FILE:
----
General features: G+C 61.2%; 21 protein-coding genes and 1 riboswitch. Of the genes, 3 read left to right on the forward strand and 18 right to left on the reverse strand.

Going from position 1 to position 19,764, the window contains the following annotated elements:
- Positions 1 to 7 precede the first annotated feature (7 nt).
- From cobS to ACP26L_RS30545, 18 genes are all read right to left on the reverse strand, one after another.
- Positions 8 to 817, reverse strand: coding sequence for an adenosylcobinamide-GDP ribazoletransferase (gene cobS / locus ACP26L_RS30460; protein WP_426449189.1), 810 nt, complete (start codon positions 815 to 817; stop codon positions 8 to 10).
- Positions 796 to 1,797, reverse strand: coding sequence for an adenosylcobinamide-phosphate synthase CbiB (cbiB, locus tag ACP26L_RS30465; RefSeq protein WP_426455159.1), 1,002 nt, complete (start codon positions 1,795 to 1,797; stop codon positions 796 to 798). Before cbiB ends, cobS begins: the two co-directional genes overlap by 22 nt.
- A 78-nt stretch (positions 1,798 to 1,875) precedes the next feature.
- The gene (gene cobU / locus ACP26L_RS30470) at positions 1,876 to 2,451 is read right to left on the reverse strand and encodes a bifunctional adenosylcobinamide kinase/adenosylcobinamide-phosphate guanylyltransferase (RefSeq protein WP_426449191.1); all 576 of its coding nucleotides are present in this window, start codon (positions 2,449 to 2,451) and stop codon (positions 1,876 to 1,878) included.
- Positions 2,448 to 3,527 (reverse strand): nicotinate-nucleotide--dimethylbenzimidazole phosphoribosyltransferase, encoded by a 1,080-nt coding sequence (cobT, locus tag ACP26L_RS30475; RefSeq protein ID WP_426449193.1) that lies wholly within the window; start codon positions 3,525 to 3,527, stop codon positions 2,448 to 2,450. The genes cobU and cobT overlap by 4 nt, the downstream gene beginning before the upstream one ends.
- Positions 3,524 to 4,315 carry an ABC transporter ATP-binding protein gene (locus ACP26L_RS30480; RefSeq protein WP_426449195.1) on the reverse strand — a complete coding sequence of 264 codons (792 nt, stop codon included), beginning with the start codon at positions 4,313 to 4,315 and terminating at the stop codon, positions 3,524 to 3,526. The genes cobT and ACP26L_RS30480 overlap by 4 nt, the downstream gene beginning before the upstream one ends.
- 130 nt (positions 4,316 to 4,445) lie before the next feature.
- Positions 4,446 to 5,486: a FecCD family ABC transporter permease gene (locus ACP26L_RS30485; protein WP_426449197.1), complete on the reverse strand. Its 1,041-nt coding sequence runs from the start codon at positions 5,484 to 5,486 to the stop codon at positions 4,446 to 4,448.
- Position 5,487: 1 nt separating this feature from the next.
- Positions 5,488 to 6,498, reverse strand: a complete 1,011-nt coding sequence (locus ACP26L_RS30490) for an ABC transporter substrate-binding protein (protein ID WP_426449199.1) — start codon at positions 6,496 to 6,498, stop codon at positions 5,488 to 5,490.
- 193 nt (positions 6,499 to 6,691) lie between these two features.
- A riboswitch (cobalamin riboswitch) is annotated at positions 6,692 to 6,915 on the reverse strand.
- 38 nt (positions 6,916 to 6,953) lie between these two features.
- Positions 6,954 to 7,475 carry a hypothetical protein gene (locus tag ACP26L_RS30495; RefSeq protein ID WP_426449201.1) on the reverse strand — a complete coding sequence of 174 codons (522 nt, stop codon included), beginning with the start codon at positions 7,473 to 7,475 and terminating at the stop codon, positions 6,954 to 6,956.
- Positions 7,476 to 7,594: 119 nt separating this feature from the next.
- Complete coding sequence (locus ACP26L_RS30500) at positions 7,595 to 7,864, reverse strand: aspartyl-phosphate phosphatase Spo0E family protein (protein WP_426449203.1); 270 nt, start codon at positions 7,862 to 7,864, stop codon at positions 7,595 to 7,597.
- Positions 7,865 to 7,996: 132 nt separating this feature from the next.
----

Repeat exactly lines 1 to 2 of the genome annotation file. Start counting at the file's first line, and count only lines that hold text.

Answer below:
General features: G+C 61.2%; 21 protein-coding genes and 1 riboswitch. Of the genes, 3 read left to right on the forward strand and 18 right to left on the reverse strand.

Going from position 1 to position 19,764, the window contains the following annotated elements: